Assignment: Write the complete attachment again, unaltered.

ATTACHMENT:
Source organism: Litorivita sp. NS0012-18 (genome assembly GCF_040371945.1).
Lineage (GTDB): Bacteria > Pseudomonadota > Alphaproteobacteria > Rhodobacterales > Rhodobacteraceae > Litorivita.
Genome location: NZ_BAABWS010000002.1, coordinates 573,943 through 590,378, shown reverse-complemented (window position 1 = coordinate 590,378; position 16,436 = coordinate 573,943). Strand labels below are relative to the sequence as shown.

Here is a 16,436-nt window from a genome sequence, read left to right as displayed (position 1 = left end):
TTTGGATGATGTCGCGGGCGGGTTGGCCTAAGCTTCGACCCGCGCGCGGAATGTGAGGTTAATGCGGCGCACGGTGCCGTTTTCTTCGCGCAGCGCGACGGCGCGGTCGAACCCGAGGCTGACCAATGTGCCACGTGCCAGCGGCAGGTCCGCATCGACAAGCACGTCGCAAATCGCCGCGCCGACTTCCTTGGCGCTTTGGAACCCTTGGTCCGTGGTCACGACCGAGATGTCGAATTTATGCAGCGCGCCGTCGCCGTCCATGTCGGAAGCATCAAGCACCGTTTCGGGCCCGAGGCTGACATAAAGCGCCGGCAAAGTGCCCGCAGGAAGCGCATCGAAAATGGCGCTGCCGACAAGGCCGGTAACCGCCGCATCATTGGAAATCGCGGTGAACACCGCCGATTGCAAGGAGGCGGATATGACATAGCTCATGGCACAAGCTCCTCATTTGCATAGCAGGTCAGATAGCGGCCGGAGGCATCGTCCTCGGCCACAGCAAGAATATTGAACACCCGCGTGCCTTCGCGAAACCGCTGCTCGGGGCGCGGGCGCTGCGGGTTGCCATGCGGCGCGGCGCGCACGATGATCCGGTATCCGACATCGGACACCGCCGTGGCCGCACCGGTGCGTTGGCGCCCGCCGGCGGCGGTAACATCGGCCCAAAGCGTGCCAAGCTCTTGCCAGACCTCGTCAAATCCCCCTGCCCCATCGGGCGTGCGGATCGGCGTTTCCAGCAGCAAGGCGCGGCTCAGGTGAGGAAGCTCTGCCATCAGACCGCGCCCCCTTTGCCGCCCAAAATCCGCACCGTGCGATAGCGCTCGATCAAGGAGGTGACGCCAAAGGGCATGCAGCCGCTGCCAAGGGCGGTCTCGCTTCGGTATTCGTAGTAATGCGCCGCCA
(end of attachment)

Source organism: Litorivita sp. NS0012-18 (genome assembly GCF_040371945.1).
Lineage (GTDB): Bacteria > Pseudomonadota > Alphaproteobacteria > Rhodobacterales > Rhodobacteraceae > Litorivita.
Genome location: NZ_BAABWS010000002.1, coordinates 573,943 through 590,378, shown reverse-complemented (window position 1 = coordinate 590,378; position 16,436 = coordinate 573,943). Strand labels below are relative to the sequence as shown.

Here is a 16,436-nt window from a genome sequence, read left to right as displayed (position 1 = left end):
TTTGGATGATGTCGCGGGCGGGTTGGCCTAAGCTTCGACCCGCGCGCGGAATGTGAGGTTAATGCGGCGCACGGTGCCGTTTTCTTCGCGCAGCGCGACGGCGCGGTCGAACCCGAGGCTGACCAATGTGCCACGTGCCAGCGGCAGGTCCGCATCGACAAGCACGTCGCAAATCGCCGCGCCGACTTCCTTGGCGCTTTGGAACCCTTGGTCCGTGGTCACGACCGAGATGTCGAATTTATGCAGCGCGCCGTCGCCGTCCATGTCGGAAGCATCAAGCACCGTTTCGGGCCCGAGGCTGACATAAAGCGCCGGCAAAGTGCCCGCAGGAAGCGCATCGAAAATGGCGCTGCCGACAAGGCCGGTAACCGCCGCATCATTGGAAATCGCGGTGAACACCGCCGATTGCAAGGAGGCGGATATGACATAGCTCATGGCACAAGCTCCTCATTTGCATAGCAGGTCAGATAGCGGCCGGAGGCATCGTCCTCGGCCACAGCAAGAATATTGAACACCCGCGTGCCTTCGCGAAACCGCTGCTCGGGGCGCGGGCGCTGCGGGTTGCCATGCGGCGCGGCGCGCACGATGATCCGGTATCCGACATCGGACACCGCCGTGGCCGCACCGGTGCGTTGGCGCCCGCCGGCGGCGGTAACATCGGCCCAAAGCGTGCCAAGCTCTTGCCAGACCTCGTCAAATCCCCCTGCCCCATCGGGCGTGCGGATCGGCGTTTCCAGCAGCAAGGCGCGGCTCAGGTGAGGAAGCTCTGCCATCAGACCGCGCCCCCTTTGCCGCCCAAAATCCGCACCGTGCGATAGCGCTCGATCAAGGAGGTGACGCCAAAGGGCATGCAGCCGCTGCCAAGGGCGGTCTCGCTTCGGTATTCGTAGTAATGCGCCGCCA